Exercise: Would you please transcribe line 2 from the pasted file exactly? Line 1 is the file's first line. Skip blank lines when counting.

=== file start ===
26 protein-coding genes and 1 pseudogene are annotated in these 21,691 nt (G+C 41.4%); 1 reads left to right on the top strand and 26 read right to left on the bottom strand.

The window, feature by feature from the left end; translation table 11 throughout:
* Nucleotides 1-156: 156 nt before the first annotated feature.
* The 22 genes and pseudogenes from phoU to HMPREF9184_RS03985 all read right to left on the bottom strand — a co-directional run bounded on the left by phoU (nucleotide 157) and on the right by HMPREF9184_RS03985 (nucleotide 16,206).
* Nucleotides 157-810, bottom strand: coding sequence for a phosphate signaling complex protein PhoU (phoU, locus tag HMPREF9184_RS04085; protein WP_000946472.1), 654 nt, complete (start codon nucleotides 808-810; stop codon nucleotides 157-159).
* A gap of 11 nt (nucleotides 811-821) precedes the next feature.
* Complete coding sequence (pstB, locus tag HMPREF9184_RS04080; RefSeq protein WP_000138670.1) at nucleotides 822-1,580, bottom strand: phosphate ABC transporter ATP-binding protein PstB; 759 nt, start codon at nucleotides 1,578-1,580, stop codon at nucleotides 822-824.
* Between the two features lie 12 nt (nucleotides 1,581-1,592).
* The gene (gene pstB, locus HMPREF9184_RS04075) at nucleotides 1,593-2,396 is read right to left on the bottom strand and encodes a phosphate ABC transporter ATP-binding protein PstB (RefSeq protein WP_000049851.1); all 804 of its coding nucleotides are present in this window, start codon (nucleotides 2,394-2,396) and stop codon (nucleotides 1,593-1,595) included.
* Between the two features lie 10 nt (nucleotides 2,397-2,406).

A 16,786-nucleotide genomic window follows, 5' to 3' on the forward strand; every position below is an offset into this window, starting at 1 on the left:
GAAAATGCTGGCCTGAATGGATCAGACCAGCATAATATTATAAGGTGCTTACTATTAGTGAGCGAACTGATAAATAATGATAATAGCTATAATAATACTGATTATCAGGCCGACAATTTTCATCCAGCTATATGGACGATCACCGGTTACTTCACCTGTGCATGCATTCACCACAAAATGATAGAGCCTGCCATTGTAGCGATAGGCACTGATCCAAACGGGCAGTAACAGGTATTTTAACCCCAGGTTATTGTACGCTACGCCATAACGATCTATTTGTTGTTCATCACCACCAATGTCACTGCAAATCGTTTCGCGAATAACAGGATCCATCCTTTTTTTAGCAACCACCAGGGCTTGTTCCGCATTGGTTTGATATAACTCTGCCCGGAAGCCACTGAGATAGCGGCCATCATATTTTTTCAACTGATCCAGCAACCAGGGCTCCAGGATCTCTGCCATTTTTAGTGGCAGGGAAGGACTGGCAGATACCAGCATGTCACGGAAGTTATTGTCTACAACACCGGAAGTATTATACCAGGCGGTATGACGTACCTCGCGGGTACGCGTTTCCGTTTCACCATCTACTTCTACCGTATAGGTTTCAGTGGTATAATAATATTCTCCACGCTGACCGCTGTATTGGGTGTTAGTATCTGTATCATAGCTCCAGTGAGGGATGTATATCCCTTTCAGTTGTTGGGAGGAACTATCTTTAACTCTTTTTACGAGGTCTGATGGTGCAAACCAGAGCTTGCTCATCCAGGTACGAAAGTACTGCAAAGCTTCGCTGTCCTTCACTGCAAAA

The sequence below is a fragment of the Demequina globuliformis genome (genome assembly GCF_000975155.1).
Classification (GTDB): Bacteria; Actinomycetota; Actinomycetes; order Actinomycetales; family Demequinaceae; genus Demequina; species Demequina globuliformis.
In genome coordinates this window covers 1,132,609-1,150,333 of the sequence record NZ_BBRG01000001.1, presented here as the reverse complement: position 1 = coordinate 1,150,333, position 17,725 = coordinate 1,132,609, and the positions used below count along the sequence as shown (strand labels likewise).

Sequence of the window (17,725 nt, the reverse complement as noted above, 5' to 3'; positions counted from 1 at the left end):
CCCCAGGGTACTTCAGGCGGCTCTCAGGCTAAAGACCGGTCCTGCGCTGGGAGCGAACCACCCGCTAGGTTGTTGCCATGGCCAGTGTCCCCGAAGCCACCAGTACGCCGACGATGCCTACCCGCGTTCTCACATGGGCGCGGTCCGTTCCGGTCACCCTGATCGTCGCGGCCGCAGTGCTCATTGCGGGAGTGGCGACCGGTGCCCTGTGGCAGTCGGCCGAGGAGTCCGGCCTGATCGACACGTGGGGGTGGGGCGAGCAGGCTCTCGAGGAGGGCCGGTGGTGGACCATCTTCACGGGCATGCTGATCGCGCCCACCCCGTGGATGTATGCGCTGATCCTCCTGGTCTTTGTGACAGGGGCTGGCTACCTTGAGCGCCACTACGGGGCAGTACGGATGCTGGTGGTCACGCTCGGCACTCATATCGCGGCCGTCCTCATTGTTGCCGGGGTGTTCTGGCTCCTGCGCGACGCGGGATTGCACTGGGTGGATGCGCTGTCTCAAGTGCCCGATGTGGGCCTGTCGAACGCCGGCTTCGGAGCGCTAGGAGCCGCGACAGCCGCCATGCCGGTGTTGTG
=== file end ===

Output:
The window, feature by feature from the left end; translation table 11 throughout: